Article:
Comparing Voltaire's Candide and Mary Shelley's Frankenstein
Voltaire's Candide and Mary Shelley's Frankenstein are classics of western literature, in large part, because they both speak about the situation of being human. However, they are also important because they are both representative of the respective cultural movements during which they were written - the Enlightenment and the Romantic Era. As a result of this inheritance, they have different tones and messages, just as the Enlightenment and Romanticism had different tones and messages. But, it is not enough to merely say that they are "different" because they are linked. The intellectual movement from which Frankenstein emerged had its origins in the intellectual movement from which Candide emerged. By examining each of these works from the context of these intellectual movements, the progression in tone from light-hearted optimism in Candide to a heavier brooding doom in Frankenstein can be explained as being an extension of the progression from the Enlightenment to the Era of Romanticism.
The Enlightenment had its roots in the scientific and philosophical movements of the 17th century. It was, in large part, a rejection of the faith-based medieval world view for a way of thought based on structured inquiry and scientific understanding. It stressed individualism, and it rejected the church's control of the secular activities of men. Among the movement's luminaries were Descartes, Newton, and Locke. They, among others, stressed the individual's use of reason to explain and understand the world about himself in all of its aspects. Important principles of the Enlightenment included the use of science to examine all aspects of life (this was labeled "reason"), the use of the scientific method to discover the laws of human society as well as those of nature, and the use of reason to effect continuous progress in human society.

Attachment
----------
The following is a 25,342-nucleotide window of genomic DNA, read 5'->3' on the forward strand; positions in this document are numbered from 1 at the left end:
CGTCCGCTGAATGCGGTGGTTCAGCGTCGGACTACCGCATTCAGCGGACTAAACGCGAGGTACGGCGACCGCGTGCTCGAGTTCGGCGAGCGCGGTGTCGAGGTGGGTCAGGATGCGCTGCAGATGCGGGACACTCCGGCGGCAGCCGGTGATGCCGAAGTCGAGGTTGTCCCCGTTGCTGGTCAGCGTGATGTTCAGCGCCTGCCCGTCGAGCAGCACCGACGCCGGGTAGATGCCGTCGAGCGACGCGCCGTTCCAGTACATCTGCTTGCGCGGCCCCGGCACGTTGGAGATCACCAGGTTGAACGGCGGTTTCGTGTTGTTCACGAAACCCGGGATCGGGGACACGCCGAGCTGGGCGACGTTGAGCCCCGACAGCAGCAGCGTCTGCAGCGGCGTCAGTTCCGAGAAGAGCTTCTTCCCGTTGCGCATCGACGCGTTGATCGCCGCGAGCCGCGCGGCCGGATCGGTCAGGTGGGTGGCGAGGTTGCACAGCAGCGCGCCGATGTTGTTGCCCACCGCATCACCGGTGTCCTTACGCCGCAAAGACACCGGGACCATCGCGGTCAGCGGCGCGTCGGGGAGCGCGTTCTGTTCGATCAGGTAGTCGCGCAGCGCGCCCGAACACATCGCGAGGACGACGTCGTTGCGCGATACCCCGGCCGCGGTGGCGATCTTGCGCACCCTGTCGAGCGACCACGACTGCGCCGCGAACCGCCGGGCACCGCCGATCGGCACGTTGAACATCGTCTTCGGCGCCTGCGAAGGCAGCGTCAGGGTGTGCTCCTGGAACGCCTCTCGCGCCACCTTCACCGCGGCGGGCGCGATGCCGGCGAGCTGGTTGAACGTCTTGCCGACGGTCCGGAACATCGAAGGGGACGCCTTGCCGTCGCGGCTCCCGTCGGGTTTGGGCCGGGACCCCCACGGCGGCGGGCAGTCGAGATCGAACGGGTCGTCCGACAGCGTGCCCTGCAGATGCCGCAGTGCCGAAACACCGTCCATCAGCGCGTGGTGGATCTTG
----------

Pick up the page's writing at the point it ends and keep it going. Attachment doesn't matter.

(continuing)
Candide was very much a product of the Enlightenment. The tone of the work is one of optimism maintained despite frequent misfortune and continuous suffering. The optimism can exist because, in the context of the Enlightenment, the suffering represents the opportunity for human progress through the application of reason. If the miserable people of the middle ages lived for the promise of relief of suffering in the afterlife, the miserable people in the Enlightenment lived for promise of a better life through progress resulting from the application of reason to the human situation. Voltaire's message was this optimism (for that is the translation of the title of the work), but he made his point by satirically making fun of many of the elements of the Enlightenment, itself, including this philosophical optimism. He could do this, and laughingly get away with it, because the optimism he was poking fun at is the abuse of the Enlightenment as a popular movement. While the protagonist, Candide, blindly accepts the enlightened teachings of the supposed...